Each Spring we enter “removal season” on the Overlook and Montini properties. We begin with cutting back poison oak from the trail, as the runners begin encroaching as early as early February. So I was out today doing just that (see photo).
It was encouraging, though, as it seemed evident that previous years of cutting back the poison oak was reaping dividends. I was able to cover the bulk of the Overlook trail in one two-hour session.
After poison oak we will be on the lookout for Purple Thistle, as this non-native has been a scourge along the trail. We just started tackling this in earnest last year, so this year it will likely still be bad.
Following the Purple Thistle the Yellow Star Thistle will be coming in, by early March. That will likely keep us busy until early August. However, progress is being made on all these fronts and each year it becomes easier and easier, and some major patches are essentially already gone.
Once we get all these species under control, there are others we will need to tackle. Scotch Broom, for example, is one, although it isn’t as big a problem at the moment as the thistles.
If you want to help with this work, let me know! It basically takes a contractor bag (which I can supply you with) and gloves, although I frequently pull the Yellow Star Thistle gloveless.
If you like flowers, then now is the time to hike the Overlook and Montini trails, as they are going nuts. From California poppies, to Lupine, to you name it, they are out in great profusion. The picture to the right was taken just a few days ago on the Overlook Trail, where you can see both Lupine and Poppies hanging over the trail.
There are many other flower varieties out at this time, and others on their way. Spring is in full flower, and it is awesome.
However, keep in mind that other plants are going crazy right now, and among them is poison oak. Although we recently cut it back, it is still growing and we will likely need to cut it back again soon. Also, since the grass is growing like mad and often over-hanging the trail, keep an eye out for ticks. They like to climb up onto the tips of grasses where wildlife (and we count) are walking by so they can hitch a ride.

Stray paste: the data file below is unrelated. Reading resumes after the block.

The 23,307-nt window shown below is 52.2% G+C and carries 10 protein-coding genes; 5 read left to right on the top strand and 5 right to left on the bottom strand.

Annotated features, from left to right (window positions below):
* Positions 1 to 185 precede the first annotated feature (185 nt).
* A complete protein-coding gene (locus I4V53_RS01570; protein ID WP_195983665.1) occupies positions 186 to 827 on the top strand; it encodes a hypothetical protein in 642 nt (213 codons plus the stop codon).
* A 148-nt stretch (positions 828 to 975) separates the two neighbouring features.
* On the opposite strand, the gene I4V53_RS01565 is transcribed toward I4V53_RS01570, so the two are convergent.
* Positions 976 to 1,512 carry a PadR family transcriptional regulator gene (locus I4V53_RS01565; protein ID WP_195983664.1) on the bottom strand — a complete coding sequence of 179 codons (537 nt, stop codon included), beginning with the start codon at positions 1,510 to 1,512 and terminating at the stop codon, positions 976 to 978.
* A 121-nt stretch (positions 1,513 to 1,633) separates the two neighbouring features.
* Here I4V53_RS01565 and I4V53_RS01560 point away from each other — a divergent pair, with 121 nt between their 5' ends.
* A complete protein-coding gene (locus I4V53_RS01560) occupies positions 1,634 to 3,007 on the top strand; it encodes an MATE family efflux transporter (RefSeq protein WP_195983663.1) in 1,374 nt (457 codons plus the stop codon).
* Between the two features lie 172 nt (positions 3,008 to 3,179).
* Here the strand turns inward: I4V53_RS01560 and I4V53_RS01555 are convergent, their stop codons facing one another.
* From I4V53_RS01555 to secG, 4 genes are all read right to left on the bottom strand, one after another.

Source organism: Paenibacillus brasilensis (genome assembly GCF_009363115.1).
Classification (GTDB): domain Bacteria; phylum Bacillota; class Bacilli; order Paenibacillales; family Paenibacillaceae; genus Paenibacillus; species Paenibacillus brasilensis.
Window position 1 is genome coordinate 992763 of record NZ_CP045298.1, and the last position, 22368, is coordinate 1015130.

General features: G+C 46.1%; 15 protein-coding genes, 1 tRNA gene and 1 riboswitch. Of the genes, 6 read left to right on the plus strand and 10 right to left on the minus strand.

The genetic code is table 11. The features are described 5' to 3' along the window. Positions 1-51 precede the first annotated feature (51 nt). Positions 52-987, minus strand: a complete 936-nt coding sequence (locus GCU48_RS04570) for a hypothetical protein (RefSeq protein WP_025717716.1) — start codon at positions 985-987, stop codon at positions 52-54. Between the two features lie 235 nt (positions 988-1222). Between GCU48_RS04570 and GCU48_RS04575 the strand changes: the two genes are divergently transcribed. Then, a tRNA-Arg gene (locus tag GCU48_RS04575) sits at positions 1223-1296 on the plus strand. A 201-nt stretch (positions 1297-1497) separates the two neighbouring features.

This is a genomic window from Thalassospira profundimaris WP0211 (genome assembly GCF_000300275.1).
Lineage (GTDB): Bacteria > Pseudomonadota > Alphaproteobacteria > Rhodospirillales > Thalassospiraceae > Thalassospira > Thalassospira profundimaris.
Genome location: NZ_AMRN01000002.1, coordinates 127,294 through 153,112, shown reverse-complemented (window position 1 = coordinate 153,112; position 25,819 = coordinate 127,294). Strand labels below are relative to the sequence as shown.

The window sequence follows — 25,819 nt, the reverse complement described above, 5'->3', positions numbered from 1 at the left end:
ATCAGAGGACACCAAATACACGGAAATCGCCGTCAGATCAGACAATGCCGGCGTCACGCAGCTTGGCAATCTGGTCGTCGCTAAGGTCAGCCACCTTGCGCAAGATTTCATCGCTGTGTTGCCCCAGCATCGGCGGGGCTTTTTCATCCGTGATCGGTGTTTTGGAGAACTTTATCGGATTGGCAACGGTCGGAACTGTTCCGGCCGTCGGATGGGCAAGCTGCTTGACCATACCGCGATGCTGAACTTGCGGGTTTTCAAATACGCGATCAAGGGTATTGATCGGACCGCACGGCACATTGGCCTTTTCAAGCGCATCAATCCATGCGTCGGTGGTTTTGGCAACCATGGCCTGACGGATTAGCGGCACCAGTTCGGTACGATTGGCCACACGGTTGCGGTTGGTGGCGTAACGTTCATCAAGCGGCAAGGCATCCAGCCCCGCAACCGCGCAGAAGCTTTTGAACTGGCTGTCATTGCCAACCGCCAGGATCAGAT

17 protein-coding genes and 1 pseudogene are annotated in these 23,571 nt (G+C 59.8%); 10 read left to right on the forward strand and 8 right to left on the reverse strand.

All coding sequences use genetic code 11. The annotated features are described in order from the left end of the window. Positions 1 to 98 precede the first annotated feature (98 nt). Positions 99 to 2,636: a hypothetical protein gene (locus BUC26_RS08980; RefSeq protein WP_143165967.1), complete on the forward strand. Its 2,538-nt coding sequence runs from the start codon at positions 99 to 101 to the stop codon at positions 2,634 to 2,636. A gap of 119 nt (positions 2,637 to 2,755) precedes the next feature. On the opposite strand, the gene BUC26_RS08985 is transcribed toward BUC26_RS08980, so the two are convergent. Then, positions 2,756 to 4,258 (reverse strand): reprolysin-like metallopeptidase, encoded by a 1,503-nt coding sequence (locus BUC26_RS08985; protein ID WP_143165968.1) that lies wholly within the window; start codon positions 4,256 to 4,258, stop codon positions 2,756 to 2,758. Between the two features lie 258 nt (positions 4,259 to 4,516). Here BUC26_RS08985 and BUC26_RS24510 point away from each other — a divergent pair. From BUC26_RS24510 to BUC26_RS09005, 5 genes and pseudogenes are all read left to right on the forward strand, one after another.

For tips on what to do if you are bitten, see this earlier post where I describe my own experience.
But by and large, it’s all good out there on the trail, and experiencing our wildflower bloom is well worth any slight risks.
We are once again in the season when poison oak (Toxicodendron diversilobum) attempts to run rampant on the trail, threatening hikers with itchy rashes that can spread over one’s entire body (believe me, I’ve been there). So now is also the time when we stewards work to mitigate this threat. In the past, we have sprayed the edge of the tray to kill it off, but recently we have been taking a more ecologically friendly approach by simply clipping it back.
This is potentially dangerous work, but with appropriate precautions one can do it without harm. Last year I got one small spot of itchy irritation that I was able to manage until it subsided. This year (knock on wood) so far I’ve been itch-free.
As I’ve been doing this over the last week I’ve received a lot of complimentary feedback from grateful hikers who know how annoying such a rash can be. This helps make the labor worthwhile, as you know from even just several hours of work you can make a real difference.